Originally posted on Big Si Country | August 7, 2016.
We took to the road at 9pm on a smoky evening in Big Sky, MT, my friends Eric, Marcus and I had an idea to drive into the unknown, in search for big fish.
Surviving the 12-hour drive through the night, we arrived at a trailhead lost by most, and far from anywhere. We then descended the few thousand-foot hike into a rattlesnake-infested inferno of a canyon where we would fish hard for three days in a location an outdoor enthusiast can only dream of. The several hours’ worth of winding heavily logged roads seemed to whiz by as our anticipation of inception grew. Backpackers seeking unimaginable isolation and stupefying beauty are said to frequent the stream more than anglers, whose annual number is fewer than a hundred, according to Eric.
The fish were plentiful, indeed, the threatened Bull Trout our target. The hook-jawed, prehistoric looking species thrive within the farthest-reaching portions of territory that humanity has yet to touch. The species demands clean substrate and cold, clear water as their habitat, while unnatural sediment from nearby development, and the ever impending warming effects of climate change are detrimental to habitat loss and ultimately their survival. De-barbed hooks and strict, expedient catch-and-release tactics allowed us to catch this diminishing apex predator. Their beauty was immaculate, their pink, cheetah-like spotted bellies, which are characteristic of their spawning cycle, gave stark contrast to their tiger-striped foreheads and backs.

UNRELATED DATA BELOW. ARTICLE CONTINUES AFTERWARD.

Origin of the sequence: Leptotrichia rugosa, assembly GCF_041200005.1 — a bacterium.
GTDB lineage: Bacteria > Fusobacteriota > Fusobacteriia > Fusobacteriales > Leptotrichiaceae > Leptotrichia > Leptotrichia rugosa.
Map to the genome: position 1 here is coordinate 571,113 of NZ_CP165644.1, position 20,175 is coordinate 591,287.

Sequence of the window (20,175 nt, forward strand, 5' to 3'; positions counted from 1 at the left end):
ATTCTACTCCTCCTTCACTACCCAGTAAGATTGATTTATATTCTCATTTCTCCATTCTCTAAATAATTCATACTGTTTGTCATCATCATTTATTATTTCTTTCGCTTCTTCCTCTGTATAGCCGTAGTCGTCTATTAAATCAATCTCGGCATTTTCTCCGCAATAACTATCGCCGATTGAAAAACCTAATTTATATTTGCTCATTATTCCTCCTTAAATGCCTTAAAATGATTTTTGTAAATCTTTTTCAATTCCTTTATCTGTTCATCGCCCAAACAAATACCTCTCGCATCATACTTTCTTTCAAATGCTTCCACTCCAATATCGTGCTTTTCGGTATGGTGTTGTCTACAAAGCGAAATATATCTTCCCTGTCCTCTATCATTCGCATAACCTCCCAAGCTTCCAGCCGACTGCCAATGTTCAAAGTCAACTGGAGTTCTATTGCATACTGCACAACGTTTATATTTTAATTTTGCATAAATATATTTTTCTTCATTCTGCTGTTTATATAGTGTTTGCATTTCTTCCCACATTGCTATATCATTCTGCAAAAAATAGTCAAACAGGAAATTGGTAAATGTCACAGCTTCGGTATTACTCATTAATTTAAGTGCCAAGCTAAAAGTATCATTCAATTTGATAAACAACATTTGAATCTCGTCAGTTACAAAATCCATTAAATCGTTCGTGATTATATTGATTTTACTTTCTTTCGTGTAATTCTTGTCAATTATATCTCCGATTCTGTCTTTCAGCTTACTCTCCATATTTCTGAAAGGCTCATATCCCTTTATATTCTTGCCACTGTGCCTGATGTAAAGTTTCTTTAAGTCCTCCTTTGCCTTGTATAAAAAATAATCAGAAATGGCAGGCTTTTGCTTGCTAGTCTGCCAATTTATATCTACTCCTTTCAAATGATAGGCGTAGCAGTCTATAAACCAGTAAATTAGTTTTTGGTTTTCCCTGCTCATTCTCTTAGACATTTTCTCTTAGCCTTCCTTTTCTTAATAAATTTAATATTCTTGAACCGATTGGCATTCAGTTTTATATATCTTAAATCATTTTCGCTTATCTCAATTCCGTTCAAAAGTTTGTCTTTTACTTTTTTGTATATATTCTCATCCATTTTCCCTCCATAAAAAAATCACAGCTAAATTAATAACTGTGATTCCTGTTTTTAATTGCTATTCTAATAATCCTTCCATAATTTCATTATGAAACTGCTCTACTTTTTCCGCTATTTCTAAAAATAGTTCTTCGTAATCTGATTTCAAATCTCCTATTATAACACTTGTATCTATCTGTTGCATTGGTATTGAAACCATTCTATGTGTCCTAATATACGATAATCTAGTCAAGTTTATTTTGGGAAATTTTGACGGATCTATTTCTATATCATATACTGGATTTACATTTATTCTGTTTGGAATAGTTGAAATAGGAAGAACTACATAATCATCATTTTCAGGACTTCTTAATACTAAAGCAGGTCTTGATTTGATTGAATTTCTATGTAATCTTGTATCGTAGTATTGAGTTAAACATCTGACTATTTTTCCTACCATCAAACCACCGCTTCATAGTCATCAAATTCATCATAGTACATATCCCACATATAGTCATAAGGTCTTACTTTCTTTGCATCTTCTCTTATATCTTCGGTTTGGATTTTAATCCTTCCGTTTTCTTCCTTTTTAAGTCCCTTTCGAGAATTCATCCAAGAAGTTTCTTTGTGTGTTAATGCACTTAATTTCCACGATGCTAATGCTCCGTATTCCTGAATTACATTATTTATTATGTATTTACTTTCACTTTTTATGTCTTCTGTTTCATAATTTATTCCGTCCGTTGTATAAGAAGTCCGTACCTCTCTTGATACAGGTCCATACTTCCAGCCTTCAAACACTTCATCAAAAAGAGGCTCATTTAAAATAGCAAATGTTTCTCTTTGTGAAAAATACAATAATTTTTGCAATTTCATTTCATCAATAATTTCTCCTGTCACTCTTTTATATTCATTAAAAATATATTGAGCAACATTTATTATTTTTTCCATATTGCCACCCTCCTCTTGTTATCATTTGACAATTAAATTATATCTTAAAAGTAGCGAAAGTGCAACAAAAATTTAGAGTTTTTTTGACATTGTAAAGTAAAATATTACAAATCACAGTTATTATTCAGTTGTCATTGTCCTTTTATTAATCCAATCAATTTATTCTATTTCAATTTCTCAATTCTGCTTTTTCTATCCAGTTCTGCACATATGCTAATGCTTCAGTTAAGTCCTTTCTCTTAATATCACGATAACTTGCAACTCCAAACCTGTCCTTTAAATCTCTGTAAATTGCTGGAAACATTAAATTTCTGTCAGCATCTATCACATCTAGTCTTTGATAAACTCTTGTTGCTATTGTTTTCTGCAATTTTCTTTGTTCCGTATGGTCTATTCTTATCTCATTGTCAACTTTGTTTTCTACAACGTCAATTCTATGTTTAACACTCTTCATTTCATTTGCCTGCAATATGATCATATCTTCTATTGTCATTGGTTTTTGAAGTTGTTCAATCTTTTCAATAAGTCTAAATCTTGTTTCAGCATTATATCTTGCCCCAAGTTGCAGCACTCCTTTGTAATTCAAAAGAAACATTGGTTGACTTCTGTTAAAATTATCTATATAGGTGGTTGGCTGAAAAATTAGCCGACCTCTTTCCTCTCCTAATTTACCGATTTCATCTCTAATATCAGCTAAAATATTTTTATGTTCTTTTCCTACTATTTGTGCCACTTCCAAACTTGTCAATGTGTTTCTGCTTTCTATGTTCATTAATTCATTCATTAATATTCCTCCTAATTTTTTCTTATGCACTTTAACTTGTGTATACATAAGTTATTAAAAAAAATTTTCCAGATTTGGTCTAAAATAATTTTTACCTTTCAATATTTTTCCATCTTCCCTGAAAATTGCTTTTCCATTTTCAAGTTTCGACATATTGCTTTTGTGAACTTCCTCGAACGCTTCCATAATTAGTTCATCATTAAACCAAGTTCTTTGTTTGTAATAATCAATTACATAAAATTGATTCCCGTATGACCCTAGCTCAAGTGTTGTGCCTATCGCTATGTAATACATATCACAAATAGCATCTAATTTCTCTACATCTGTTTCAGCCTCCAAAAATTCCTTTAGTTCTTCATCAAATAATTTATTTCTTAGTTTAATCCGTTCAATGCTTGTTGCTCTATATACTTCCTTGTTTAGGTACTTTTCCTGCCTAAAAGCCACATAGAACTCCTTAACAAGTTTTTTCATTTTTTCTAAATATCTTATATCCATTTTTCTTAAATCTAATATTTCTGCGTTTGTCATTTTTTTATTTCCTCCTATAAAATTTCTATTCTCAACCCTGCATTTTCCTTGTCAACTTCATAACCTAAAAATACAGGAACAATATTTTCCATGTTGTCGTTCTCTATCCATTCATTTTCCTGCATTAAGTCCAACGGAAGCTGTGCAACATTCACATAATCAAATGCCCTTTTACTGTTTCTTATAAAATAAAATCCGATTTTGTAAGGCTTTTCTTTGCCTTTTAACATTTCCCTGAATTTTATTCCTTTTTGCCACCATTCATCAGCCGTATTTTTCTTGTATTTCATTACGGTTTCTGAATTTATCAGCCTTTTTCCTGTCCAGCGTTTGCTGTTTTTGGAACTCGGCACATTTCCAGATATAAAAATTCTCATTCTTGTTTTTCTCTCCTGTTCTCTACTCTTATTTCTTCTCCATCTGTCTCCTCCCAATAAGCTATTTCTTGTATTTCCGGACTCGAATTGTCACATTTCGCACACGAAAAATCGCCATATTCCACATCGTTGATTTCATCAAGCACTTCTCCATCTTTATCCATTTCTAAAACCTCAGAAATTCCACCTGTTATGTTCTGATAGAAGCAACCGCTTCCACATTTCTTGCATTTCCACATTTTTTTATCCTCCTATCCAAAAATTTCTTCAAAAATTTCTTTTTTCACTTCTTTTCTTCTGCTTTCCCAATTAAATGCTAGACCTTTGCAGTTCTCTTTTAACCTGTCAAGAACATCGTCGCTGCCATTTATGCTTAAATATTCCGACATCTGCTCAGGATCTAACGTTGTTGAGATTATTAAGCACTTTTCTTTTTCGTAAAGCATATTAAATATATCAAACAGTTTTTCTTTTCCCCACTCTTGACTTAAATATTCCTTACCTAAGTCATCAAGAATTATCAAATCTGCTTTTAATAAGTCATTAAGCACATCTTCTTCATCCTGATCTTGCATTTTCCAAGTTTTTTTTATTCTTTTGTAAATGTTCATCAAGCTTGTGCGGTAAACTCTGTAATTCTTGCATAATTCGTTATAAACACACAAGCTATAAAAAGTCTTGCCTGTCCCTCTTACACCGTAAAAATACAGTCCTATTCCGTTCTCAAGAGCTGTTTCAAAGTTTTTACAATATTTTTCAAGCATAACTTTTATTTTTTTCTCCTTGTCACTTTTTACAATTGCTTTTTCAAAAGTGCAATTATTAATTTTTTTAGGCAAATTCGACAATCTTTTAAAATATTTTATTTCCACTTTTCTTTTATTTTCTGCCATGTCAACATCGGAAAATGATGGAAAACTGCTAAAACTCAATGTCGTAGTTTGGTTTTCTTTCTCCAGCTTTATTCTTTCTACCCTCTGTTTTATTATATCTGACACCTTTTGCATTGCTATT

Pulling such endemic, aquatic life out of water so far from civilization was a much-needed dose of immersion into a pristine environment. We did not see a single human during our entire stay, all the while fishing 15-miles of stream. Although I do not think many are willing to work for the opportunity to target them, I am still abiding to Eric’s command: “If anyone asks you where you caught these fish, you say… ‘In the water.’” And that’s nearly all the info you’ll get from me. I’m blessed to have ridden along with two excellent fly fishermen—one’s a guide, the other a pro–who educated me on not only how to fish, but how to be a steward of the environment.
We have another trip planned for Yellowstone later this month.
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